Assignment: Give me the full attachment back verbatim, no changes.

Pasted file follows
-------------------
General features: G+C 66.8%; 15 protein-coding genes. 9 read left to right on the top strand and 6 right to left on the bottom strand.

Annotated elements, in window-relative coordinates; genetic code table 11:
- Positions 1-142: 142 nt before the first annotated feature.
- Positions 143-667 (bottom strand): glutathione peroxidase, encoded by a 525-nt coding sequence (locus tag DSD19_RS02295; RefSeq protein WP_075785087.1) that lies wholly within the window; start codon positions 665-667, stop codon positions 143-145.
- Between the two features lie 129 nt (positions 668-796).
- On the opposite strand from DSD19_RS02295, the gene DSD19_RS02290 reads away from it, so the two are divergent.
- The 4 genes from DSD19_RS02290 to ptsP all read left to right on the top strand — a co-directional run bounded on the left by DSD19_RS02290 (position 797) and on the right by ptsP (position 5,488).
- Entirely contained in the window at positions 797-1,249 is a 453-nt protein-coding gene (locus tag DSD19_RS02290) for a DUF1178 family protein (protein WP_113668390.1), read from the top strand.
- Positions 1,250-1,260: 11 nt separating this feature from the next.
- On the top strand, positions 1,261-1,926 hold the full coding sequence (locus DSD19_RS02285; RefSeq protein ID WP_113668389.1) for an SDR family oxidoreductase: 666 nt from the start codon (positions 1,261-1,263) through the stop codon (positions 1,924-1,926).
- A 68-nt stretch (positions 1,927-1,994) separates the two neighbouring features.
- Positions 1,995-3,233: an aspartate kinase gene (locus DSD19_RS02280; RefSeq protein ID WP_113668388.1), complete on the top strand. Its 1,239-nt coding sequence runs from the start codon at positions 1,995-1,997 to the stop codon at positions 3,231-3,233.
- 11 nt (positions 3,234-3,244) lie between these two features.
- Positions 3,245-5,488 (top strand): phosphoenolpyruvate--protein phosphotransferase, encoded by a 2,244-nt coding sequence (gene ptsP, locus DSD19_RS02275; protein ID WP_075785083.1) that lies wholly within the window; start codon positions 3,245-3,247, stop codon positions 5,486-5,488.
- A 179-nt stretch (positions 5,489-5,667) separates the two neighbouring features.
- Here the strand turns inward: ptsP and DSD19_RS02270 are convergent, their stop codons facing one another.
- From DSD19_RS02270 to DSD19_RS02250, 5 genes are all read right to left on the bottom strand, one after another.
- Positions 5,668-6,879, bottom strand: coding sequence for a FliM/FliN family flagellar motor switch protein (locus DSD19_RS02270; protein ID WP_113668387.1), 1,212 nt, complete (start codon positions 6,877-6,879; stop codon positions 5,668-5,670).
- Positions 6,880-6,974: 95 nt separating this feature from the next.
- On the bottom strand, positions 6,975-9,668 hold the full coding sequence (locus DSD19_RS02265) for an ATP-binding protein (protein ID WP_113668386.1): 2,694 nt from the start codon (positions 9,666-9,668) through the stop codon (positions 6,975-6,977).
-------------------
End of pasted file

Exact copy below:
General features: G+C 66.8%; 15 protein-coding genes. 9 read left to right on the top strand and 6 right to left on the bottom strand.

Annotated elements, in window-relative coordinates; genetic code table 11:
- Positions 1-142: 142 nt before the first annotated feature.
- Positions 143-667 (bottom strand): glutathione peroxidase, encoded by a 525-nt coding sequence (locus tag DSD19_RS02295; RefSeq protein WP_075785087.1) that lies wholly within the window; start codon positions 665-667, stop codon positions 143-145.
- Between the two features lie 129 nt (positions 668-796).
- On the opposite strand from DSD19_RS02295, the gene DSD19_RS02290 reads away from it, so the two are divergent.
- The 4 genes from DSD19_RS02290 to ptsP all read left to right on the top strand — a co-directional run bounded on the left by DSD19_RS02290 (position 797) and on the right by ptsP (position 5,488).
- Entirely contained in the window at positions 797-1,249 is a 453-nt protein-coding gene (locus tag DSD19_RS02290) for a DUF1178 family protein (protein WP_113668390.1), read from the top strand.
- Positions 1,250-1,260: 11 nt separating this feature from the next.
- On the top strand, positions 1,261-1,926 hold the full coding sequence (locus DSD19_RS02285; RefSeq protein ID WP_113668389.1) for an SDR family oxidoreductase: 666 nt from the start codon (positions 1,261-1,263) through the stop codon (positions 1,924-1,926).
- A 68-nt stretch (positions 1,927-1,994) separates the two neighbouring features.
- Positions 1,995-3,233: an aspartate kinase gene (locus DSD19_RS02280; RefSeq protein ID WP_113668388.1), complete on the top strand. Its 1,239-nt coding sequence runs from the start codon at positions 1,995-1,997 to the stop codon at positions 3,231-3,233.
- 11 nt (positions 3,234-3,244) lie between these two features.
- Positions 3,245-5,488 (top strand): phosphoenolpyruvate--protein phosphotransferase, encoded by a 2,244-nt coding sequence (gene ptsP, locus DSD19_RS02275; protein ID WP_075785083.1) that lies wholly within the window; start codon positions 3,245-3,247, stop codon positions 5,486-5,488.
- A 179-nt stretch (positions 5,489-5,667) separates the two neighbouring features.
- Here the strand turns inward: ptsP and DSD19_RS02270 are convergent, their stop codons facing one another.
- From DSD19_RS02270 to DSD19_RS02250, 5 genes are all read right to left on the bottom strand, one after another.
- Positions 5,668-6,879, bottom strand: coding sequence for a FliM/FliN family flagellar motor switch protein (locus DSD19_RS02270; protein ID WP_113668387.1), 1,212 nt, complete (start codon positions 6,877-6,879; stop codon positions 5,668-5,670).
- Positions 6,880-6,974: 95 nt separating this feature from the next.
- On the bottom strand, positions 6,975-9,668 hold the full coding sequence (locus DSD19_RS02265) for an ATP-binding protein (protein ID WP_113668386.1): 2,694 nt from the start codon (positions 9,666-9,668) through the stop codon (positions 6,975-6,977).